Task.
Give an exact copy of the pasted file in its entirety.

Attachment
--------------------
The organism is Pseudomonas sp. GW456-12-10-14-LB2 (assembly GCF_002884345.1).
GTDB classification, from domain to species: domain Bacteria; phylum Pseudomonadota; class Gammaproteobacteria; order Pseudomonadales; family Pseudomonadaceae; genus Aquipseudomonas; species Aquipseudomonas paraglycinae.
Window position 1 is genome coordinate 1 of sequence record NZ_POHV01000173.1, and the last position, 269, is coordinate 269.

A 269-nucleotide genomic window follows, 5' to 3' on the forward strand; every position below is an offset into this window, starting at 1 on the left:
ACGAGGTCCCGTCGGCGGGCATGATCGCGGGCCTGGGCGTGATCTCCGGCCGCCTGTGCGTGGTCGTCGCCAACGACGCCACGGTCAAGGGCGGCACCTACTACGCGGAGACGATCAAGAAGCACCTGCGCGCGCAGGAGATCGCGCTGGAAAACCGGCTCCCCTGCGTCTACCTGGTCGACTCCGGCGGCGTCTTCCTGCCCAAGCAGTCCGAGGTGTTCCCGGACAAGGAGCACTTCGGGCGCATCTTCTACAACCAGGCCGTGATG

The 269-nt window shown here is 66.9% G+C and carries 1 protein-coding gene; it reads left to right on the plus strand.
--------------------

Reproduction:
The organism is Pseudomonas sp. GW456-12-10-14-LB2 (assembly GCF_002884345.1).
GTDB classification, from domain to species: domain Bacteria; phylum Pseudomonadota; class Gammaproteobacteria; order Pseudomonadales; family Pseudomonadaceae; genus Aquipseudomonas; species Aquipseudomonas paraglycinae.
Window position 1 is genome coordinate 1 of sequence record NZ_POHV01000173.1, and the last position, 269, is coordinate 269.

A 269-nucleotide genomic window follows, 5' to 3' on the forward strand; every position below is an offset into this window, starting at 1 on the left:
ACGAGGTCCCGTCGGCGGGCATGATCGCGGGCCTGGGCGTGATCTCCGGCCGCCTGTGCGTGGTCGTCGCCAACGACGCCACGGTCAAGGGCGGCACCTACTACGCGGAGACGATCAAGAAGCACCTGCGCGCGCAGGAGATCGCGCTGGAAAACCGGCTCCCCTGCGTCTACCTGGTCGACTCCGGCGGCGTCTTCCTGCCCAAGCAGTCCGAGGTGTTCCCGGACAAGGAGCACTTCGGGCGCATCTTCTACAACCAGGCCGTGATG

The 269-nt window shown here is 66.9% G+C and carries 1 protein-coding gene; it reads left to right on the plus strand.